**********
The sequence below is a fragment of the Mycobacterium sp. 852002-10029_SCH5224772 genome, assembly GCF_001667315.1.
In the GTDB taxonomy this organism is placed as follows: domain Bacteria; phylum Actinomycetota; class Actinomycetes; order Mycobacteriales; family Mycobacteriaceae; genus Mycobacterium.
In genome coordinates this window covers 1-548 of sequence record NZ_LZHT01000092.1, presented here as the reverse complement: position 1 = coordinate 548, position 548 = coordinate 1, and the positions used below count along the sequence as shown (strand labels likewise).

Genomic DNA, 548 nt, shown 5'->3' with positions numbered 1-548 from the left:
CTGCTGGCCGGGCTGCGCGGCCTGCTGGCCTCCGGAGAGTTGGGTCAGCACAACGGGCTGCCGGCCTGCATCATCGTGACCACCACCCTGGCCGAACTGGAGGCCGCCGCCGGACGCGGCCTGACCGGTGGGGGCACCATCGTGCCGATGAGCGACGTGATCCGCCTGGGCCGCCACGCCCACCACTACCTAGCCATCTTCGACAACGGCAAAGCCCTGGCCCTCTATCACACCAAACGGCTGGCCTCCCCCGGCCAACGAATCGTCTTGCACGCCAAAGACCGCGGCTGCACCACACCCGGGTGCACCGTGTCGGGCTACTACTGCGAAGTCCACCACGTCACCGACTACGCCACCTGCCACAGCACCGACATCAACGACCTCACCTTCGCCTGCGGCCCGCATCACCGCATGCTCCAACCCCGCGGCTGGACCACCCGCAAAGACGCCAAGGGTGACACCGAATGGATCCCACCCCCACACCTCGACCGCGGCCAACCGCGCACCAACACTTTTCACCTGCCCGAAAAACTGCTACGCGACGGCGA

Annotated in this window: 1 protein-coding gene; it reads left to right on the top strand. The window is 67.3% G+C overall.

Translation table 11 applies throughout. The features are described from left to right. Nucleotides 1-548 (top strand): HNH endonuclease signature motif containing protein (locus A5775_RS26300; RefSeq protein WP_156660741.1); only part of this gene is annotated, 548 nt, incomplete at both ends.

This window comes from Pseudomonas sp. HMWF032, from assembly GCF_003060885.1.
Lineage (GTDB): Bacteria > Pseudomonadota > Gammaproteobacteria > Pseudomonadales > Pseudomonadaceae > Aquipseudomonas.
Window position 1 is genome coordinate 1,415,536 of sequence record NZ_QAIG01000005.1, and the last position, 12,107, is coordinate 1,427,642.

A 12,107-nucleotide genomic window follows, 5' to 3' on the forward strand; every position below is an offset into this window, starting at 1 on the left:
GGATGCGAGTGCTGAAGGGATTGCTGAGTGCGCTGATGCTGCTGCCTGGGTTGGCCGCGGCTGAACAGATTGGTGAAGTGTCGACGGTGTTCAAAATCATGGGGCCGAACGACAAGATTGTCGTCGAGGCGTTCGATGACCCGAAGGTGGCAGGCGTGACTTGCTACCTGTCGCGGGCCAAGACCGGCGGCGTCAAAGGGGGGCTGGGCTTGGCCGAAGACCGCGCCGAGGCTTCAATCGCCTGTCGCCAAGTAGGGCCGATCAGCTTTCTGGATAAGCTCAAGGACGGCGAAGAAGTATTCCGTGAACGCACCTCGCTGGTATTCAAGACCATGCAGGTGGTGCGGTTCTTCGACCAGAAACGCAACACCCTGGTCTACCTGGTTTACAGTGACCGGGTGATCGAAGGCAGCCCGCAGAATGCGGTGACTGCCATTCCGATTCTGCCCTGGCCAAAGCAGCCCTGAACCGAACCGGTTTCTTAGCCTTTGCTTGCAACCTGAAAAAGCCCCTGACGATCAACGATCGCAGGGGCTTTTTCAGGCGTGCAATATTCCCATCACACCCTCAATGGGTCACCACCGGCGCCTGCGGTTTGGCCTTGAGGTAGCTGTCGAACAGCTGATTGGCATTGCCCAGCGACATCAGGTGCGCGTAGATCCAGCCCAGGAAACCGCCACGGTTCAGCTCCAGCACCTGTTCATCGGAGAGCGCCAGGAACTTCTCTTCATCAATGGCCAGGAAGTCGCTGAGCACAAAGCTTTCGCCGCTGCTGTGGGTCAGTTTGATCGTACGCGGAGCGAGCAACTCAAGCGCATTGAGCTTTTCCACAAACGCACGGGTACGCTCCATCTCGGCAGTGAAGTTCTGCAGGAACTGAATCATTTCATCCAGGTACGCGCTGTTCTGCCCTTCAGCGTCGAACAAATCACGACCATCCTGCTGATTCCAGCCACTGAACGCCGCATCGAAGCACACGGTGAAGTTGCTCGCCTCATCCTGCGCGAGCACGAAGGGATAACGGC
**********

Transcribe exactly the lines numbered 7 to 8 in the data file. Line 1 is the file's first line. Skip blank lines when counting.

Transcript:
Translation table 11 applies throughout. The features are described from left to right. Nucleotides 1-548 (top strand): HNH endonuclease signature motif containing protein (locus A5775_RS26300; RefSeq protein WP_156660741.1); only part of this gene is annotated, 548 nt, incomplete at both ends.

This window comes from Pseudomonas sp. HMWF032, from assembly GCF_003060885.1.